Windows 10
A new smartphone dubbed "HP Falcon" powered by Windows 10 Mobile and Snapdragon 820 is set for February 2016 launch, says report. Reuters/Shannon Stapleton

Periodic firmware updates pertaining to mobile devices have not been streamlined yet. This is applicable to almost all the OS platforms and hence device owners end up waiting forever to receive the updates. However, Microsoft has finally worked out a plan to fix this issue and thereby, the Windows 10 Mobile OS updates will apparently be rolled out very soon.

So far, the firmware roll out process has been done in phases. For instance, Microsoft creates a new build for the Windows Mobile 8.1 OS or lower. Then, the company submits this build to carriers for testing and evaluation on the devices. Mobile carriers test the build in order to make sure the handsets work without any major issues under its networks with the new firmware build on board.

As it turns out, in some cases, software builds have created problems like battery drain and call drops under the carrier’s networks. Upon detecting a problem, the builds will not be rolled out to customers.

The point to be noted however is -- the cycle mentioned above eats up a lot of time. In some cases, it has taken up to several months to finally roll out the firmware after approval. If the issues found out during the testing phase persist, the rollout never happens.

To fix this complex process where the builds go back and forth until approval, Microsoft has reportedly planned to blackbox the “radio stack.” The terminology “blackboxing” refers to hiding the complexities or internal working of the component to the outsider using it. This particular component is apparently “responsible for communicating with mobile networks,” which sits at the core of the OS, Neowin reported.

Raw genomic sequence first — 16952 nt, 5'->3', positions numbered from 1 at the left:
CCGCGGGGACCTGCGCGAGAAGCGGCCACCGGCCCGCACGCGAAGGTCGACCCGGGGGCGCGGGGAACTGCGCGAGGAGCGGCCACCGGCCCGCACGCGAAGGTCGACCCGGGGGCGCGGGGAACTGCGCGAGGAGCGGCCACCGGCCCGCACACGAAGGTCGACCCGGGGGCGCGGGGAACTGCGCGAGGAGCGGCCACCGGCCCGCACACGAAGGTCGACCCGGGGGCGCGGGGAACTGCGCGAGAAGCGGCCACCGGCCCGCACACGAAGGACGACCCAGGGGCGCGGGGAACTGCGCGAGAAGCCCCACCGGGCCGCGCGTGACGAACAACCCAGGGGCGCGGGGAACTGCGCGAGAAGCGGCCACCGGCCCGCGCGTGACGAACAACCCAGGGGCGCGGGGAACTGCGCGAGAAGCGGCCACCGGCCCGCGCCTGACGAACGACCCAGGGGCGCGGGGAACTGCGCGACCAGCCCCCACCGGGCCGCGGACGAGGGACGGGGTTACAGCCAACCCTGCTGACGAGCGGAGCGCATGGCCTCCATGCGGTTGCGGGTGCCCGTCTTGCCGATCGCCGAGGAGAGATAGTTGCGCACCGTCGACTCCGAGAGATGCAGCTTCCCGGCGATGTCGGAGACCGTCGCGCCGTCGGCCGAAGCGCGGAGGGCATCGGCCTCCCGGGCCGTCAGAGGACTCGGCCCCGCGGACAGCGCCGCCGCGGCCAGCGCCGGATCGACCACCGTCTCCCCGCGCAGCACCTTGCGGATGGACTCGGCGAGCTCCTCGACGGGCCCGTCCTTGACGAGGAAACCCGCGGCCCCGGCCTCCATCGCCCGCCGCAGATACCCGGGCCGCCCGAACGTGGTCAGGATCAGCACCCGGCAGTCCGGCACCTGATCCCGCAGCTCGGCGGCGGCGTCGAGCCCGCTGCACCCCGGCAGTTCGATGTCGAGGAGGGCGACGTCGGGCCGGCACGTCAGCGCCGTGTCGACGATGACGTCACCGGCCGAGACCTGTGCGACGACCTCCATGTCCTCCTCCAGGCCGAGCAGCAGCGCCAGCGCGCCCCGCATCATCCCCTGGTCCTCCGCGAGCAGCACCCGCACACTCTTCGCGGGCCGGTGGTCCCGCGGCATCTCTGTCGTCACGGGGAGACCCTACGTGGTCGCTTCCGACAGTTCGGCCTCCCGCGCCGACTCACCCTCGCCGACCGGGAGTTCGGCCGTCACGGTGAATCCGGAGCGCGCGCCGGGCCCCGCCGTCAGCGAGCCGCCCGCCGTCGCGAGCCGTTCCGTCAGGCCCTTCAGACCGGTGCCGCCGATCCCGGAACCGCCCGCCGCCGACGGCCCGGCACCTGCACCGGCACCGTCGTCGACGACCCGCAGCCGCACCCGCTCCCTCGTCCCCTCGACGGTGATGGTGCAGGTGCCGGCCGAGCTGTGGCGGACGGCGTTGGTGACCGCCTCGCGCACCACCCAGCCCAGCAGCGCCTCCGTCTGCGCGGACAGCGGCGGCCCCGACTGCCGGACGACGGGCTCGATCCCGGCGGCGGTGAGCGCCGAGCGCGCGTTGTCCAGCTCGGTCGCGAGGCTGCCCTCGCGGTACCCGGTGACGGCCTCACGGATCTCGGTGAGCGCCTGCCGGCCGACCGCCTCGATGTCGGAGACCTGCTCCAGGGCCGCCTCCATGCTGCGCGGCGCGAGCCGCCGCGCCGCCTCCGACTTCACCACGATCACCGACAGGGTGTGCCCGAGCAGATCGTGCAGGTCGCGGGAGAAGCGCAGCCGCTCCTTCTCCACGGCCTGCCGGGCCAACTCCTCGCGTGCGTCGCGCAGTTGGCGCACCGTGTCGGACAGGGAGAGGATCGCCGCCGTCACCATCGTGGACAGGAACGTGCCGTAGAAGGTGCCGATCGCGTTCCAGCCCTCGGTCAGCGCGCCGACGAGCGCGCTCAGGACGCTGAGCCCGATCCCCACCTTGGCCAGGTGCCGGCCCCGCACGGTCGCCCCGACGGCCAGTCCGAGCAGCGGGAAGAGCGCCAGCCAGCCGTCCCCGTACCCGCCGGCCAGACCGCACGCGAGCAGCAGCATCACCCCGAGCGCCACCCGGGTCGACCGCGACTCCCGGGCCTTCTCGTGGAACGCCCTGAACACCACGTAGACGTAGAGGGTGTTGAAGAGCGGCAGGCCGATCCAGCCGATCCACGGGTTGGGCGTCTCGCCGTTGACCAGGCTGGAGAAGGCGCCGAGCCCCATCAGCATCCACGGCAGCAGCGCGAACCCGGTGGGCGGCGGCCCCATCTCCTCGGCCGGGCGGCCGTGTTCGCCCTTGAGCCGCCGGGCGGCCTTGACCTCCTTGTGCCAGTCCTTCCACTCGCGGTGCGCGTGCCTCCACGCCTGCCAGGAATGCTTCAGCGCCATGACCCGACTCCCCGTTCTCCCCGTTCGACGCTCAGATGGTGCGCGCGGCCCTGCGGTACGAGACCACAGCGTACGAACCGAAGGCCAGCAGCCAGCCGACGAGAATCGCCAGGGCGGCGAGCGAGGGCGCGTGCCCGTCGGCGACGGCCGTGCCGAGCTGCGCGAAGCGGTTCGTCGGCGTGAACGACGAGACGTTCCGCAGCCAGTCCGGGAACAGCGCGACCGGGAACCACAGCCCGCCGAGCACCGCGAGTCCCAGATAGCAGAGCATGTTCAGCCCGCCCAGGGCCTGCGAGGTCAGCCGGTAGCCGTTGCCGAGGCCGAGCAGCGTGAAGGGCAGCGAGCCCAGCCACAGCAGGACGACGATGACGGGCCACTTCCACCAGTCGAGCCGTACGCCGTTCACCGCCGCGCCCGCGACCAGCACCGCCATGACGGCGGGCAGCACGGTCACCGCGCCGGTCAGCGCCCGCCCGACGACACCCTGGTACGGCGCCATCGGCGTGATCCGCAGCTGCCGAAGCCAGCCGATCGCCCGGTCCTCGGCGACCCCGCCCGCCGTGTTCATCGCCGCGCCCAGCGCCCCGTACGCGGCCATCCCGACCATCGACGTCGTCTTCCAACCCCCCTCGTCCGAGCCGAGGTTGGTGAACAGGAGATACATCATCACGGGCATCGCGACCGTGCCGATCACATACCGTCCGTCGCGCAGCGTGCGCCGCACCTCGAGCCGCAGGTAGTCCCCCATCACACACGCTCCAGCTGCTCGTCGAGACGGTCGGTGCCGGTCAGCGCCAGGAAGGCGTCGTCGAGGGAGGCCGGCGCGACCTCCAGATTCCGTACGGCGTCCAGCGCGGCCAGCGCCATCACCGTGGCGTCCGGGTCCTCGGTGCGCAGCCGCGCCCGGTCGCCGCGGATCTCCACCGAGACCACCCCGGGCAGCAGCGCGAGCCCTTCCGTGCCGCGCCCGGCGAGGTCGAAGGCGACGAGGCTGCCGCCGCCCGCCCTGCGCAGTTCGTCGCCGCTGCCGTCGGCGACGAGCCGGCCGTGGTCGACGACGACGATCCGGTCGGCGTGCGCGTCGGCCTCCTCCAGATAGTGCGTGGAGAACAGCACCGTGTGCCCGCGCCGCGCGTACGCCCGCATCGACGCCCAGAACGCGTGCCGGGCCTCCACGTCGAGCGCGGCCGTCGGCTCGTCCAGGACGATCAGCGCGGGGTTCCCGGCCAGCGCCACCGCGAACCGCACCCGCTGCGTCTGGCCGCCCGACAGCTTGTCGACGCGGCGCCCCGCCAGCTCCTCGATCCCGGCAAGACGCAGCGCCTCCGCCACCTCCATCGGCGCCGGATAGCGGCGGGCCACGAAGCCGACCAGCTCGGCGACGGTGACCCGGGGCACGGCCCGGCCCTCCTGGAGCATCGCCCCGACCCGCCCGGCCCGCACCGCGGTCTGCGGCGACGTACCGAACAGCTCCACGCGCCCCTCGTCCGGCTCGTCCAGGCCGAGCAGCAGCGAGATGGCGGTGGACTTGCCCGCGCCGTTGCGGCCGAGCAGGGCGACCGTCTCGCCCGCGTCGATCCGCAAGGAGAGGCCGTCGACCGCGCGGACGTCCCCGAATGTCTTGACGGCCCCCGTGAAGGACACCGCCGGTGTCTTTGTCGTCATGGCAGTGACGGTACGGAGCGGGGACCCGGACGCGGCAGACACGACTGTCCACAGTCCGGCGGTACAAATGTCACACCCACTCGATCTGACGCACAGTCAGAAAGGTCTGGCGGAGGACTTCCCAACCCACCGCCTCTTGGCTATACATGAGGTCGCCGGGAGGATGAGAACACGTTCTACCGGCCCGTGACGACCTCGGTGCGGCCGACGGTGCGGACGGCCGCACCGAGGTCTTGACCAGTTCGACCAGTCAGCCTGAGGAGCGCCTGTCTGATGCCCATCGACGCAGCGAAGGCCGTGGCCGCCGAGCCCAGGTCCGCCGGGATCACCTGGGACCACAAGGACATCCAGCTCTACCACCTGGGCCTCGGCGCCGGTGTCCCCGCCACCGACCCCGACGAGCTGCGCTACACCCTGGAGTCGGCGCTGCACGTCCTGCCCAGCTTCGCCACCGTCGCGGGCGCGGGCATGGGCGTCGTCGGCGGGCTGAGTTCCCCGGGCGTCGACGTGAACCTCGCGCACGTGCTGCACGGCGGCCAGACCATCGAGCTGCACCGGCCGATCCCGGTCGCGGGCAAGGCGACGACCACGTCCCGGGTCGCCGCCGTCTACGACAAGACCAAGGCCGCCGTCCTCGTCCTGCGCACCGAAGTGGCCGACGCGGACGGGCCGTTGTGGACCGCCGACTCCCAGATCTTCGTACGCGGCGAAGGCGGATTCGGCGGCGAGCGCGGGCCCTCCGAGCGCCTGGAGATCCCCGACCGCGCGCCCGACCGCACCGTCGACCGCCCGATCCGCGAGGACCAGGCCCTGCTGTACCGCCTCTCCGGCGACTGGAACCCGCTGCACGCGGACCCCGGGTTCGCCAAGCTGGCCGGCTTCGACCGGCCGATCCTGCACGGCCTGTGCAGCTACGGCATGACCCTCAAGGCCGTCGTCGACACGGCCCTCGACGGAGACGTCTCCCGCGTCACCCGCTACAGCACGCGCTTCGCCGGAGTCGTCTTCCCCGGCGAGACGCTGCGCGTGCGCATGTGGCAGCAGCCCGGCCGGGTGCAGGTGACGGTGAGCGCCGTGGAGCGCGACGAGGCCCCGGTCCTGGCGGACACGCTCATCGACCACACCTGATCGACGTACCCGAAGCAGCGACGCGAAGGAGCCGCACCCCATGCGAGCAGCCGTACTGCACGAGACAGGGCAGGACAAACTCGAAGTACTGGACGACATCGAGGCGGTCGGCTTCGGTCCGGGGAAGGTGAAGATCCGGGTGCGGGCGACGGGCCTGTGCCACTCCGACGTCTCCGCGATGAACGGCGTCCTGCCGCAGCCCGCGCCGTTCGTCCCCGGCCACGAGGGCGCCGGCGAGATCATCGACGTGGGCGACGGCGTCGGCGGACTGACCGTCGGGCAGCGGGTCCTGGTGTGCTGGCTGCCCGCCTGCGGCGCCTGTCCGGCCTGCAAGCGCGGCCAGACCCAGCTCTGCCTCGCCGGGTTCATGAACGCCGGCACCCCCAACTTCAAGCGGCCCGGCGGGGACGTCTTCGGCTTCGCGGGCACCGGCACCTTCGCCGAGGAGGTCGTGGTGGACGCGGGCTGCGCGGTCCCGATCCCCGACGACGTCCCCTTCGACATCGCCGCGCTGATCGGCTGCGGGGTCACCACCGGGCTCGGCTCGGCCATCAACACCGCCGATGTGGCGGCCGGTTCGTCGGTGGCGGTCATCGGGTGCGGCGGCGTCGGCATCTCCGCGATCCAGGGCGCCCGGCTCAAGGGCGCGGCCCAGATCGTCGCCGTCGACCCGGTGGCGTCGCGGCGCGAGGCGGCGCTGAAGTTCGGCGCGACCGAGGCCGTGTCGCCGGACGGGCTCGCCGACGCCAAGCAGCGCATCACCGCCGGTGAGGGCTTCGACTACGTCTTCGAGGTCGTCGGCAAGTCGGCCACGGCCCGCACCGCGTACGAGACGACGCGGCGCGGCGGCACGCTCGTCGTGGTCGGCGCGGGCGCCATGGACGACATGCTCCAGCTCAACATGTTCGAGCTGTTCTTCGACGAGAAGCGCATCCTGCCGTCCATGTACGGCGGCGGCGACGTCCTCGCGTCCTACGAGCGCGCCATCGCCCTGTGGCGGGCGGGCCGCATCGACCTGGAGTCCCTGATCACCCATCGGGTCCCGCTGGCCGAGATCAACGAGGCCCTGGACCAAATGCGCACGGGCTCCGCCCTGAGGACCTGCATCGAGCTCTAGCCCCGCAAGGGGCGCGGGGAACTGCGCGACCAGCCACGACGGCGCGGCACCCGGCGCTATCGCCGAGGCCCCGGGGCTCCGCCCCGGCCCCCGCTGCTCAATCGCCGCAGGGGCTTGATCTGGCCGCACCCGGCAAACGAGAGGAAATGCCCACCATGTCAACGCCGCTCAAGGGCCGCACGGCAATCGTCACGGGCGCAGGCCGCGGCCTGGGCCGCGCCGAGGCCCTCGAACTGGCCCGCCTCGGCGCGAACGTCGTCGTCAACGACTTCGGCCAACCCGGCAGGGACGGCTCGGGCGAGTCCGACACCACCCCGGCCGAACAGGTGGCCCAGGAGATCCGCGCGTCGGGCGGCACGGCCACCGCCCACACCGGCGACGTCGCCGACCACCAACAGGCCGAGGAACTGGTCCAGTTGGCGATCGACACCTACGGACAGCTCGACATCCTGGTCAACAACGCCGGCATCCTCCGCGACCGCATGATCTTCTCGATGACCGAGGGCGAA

Ideally, a mobile carrier’s responsibility should end with testing and certifying the “updates that touch the radio stack” and OEMs like Microsoft can maintain the rest without the carrier’s intervention, according to Windows Central.

By blackboxing the communicating component, mobile network carriers will test the new firmware builds only when there is any change to the radio stack itself. However, readers should note that the final word will be with the mobile carriers on any given device in the form of approvals.

As Windows Central puts it, “With Windows 10 Mobile, once the phone is approved for the network by the carrier, Microsoft can keep rolling out 'patch' updates to the OS and not get permission each time.”